Working in isolation also means we don’t have any peers around to compare ourselves with, which leads us to compare ourselves with industry giants. No wonder we feel like we don’t measure up!

This also leads to us to create standards for ourselves that don’t exist. After all, you don’t see the time and effort other writers put in. You just see the result. That blog post that seems so effortless could be the result of weeks of work. But when you fail to churn out a perfect first draft, it means you’re an amateur.

The writing profession becomes even more dangerous when you step outside your comfort zone. You may have pitched an article to a large publication, and to your horror, they actually said yes. Then the insecurity takes hold and the fear of being exposed as an imposter rears its familiar head.

Sigh …

So are we doomed to deal with this nagging voice throughout our profession?

I’ll be honest; you may never fully get rid of it.

But you can learn to live with it.

How to Beat Imposter Syndrome: 4 Tips from a Writer Who Knows How You Feel

The first step on your road to recovery is to be aware that isolation, new challenges, and pointless comparisons are common causes of Imposter Syndrome. You may not always be able to avoid them, but if you are mindful of their effect, it will help you wrestle your Imp to the ground when needed.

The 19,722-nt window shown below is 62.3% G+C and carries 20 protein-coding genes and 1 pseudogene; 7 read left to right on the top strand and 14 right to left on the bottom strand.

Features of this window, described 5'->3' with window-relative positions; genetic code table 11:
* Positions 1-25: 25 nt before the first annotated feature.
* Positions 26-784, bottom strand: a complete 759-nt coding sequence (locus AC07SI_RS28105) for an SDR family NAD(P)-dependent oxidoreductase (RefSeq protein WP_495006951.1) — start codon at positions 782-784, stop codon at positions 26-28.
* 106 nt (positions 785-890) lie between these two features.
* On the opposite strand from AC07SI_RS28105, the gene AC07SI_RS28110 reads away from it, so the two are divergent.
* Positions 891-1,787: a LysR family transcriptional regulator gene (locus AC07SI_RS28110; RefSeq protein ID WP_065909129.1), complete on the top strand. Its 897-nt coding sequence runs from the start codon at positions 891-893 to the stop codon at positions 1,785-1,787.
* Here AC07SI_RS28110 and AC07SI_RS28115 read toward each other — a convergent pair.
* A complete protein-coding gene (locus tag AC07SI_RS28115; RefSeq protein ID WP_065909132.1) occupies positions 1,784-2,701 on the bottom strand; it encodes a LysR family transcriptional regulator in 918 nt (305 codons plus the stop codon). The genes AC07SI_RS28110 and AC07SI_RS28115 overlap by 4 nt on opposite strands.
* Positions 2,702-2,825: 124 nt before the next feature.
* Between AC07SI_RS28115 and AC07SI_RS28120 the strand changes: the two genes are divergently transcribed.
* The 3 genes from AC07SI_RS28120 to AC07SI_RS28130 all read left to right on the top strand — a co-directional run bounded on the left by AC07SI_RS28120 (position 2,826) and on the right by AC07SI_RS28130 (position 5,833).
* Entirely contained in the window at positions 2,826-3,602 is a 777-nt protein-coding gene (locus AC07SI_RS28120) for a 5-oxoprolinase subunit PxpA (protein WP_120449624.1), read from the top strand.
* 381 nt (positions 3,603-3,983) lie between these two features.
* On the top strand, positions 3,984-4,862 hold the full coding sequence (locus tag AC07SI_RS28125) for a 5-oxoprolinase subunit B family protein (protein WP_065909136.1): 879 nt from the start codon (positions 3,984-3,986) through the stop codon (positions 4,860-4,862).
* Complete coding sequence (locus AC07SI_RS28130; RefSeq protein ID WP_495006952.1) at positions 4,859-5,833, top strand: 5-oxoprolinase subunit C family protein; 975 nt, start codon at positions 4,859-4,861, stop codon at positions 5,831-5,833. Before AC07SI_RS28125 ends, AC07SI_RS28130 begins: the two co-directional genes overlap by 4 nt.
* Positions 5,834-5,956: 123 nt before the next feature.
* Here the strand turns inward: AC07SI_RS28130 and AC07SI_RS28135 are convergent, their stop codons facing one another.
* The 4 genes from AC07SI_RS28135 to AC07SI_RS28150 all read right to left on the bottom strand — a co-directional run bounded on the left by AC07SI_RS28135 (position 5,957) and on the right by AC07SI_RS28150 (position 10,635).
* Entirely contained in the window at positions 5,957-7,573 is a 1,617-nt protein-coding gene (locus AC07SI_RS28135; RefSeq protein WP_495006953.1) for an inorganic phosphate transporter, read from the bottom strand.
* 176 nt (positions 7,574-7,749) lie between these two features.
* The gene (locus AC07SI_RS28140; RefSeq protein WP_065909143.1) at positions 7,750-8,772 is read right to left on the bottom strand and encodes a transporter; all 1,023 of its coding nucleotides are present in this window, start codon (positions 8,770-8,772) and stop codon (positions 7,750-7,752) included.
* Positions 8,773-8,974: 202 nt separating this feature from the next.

And here’s how to do it.

#1. End the Isolation and Surround Yourself with Writers


The first step to beating Imposter Syndrome is to tackle one of its main causes: isolation.

You need to make friends with other writers who are at the same stage in their careers. You need to have people around you who understand you, who make you feel part of the writing community instead of an intruder.

Here are a few ways to meet other writers:

  • Join online writing communities (forums, Facebook groups, etc.)
  • Find local writing meetups on meetup.com.
  • Attend writing or blogging conferences.

Meet writers who are your peers, see who you get along with, and then join or start a mastermind group. Get together every week with a small group of people (around 4–6) and discuss what you’ve been up to and what’s been on your mind.

Share your fears and frustrations, and find comfort and reassurance in your similar experiences. You’ll inspire and encourage each other to grow as writers.